You see, although owning physical real estate has many advantages, it is not peachy at all. There is a lot of work involved on the front end and the back end. What does that mean?

Well, depending on if you’re buying the property as a rental, or flipping it for a “quick” profit, that will change the work involved.

investing in reits

For this example, let’s say you’re buying a rental property.

First, on the front end, you have to find a property that fits your criteria as an investment property. Not every property is a suitable investment property. You can’t just go to Zillow, find a cute house in your neighborhood, and click buy now.

Well, technically you could, but you definitely shouldn’t.

Finding an investment property requires weeks of research, knowledge of properties, a healthy credit score, and a decent cash pile (or a partner who has those things).

Then, once you’ve found your investment property, successfully purchased it, and put a tenant in it, there are still things you need to manage on the back end.

For example, what if your tenant stops paying rent, and you have to evict them? In some cases, it can take as long as six months to evict a tenant. There goes six months of rent out the window.

And let’s not forget the maintenance required for a house. What if the air conditioning unit goes out and you have to replace it? That’s a sweet $5,000 out the front door.

Finally, don’t think you’ll be getting away from paying Uncle Sam the property tax you owe him every year. There goes more of your investment returns up and out the chimney. Not to mention home insurance, and all the other maintenance costs required.

Now, of course, all of this is the worst case scenario. In most cases, your tenants will pay on time, and your air conditioning unit will work.

The principle is this: REITs allow you to get most of the benefits of investing in real estate, without real estate headaches.

What type of returns? REITs have historically outperformed the S&P 500 index and other major indexes over the last 20 years. This basically means if you owned an S&P 500 ETF over the last 20 years, and your friend owned a REIT, your friend got a higher return than you did.

Does that mean you should stop investing in the stock market? Absolutely not.

The S&P 500’s historical performance is only one measurement of the stock market’s growth. Many hedge funds have outperformed the stock market by investing in specific sectors and industries.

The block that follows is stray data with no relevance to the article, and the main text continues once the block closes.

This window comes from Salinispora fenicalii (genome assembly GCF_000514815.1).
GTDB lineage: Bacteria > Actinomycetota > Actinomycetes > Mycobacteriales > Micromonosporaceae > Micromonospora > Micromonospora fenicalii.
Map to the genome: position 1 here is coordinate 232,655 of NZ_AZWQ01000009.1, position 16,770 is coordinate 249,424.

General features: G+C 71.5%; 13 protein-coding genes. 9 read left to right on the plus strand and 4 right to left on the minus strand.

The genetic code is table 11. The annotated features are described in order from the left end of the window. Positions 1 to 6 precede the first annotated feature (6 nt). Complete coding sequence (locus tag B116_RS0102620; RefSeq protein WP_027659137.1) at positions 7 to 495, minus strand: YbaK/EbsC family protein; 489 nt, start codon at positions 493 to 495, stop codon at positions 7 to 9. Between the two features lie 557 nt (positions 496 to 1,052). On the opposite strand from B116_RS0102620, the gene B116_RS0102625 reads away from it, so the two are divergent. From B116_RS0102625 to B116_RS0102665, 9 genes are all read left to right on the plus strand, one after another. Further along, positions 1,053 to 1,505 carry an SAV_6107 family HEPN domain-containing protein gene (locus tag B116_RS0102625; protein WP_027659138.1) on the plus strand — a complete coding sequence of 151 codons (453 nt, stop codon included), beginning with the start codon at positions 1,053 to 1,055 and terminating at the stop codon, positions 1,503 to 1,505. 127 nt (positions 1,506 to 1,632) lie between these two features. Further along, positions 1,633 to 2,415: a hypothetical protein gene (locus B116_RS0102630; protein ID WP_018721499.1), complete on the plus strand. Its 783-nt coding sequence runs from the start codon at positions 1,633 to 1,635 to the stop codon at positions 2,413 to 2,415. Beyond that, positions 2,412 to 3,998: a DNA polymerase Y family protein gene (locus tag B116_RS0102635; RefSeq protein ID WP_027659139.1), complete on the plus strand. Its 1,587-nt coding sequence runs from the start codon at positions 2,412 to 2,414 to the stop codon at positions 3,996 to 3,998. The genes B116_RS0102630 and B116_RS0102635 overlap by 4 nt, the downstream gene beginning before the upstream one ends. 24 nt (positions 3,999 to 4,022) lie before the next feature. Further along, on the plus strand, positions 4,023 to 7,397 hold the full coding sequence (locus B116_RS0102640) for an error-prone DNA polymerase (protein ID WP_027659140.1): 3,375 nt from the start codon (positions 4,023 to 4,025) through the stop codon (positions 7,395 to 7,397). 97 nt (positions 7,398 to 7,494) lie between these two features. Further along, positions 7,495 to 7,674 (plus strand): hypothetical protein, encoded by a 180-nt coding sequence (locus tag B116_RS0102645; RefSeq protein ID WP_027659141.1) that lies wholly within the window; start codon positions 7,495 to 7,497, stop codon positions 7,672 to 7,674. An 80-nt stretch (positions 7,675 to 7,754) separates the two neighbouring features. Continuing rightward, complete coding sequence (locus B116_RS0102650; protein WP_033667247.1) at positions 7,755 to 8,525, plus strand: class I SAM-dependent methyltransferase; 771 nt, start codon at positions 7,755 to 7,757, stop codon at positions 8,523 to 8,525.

Another reason to invest in REITs is to diversify your portfolio.

Most investors have portfolios made up of stocks and bonds. Investing in REITs will expose your portfolio to an entirely different industry that has almost no correlation to stocks and bonds—real estate.

Why is that a good thing?

Because if the entire stock market is down, and your portfolio is made up of mostly stocks, then your entire portfolio will be down.

However, if you have investments outside of the stock market, those investments will balance out your portfolio in case of a downturn.

There are more benefits to investing in REITs, but we’ll touch on those shortly in this guide.

Types of REITs

There are four types of REITs. Let’s briefly go over each type.

Equity REITs

Equity REITs are the most common type of real estate investment trust. When you see someone talking about a REIT, they are typically referring to an equity REIT.

These REITs own and operate income-producing real estate and are publicly traded on the stock market.

Equity REITs make money from the rent they charge on their properties and pass 90% or more of those profits along to shareholders (you) in dividends.

You can also invest in REIT mutual funds or ETFs, which usually always contain equity REITs.


mREIT stands for mortgage REIT.

Unlike an equity REIT that owns real estate and collects rent, mREITs do not own any real estate or collect any rent.

Instead, they provide financing for the use of purchasing income-producing real estate. Sort of like a bank provides financing for you to buy a home.

An mREIT makes money from the interest on these mortgage loans.

Public non-listed REITs (PNLRs)

Public non-listed REITs, or simply PNLRs, are REITs that operate like equity REITs but do not trade on the stock market.

Because PNLRs are not publicly traded, they are less common to see in investment portfolios. The lack of liquidity makes them less desirable compared to equity REITs or mREITs, both which are publicly traded.

However, although PNLRs are not listed on any stock exchange, they are still required to register with the SEC.

Private REITs

Private REITs are not traded on the stock market and are not required to register with the SEC.

Private REITs are generally sold to institutional investors such as banks, hedge funds, pensions, mutual funds, and insurance companies.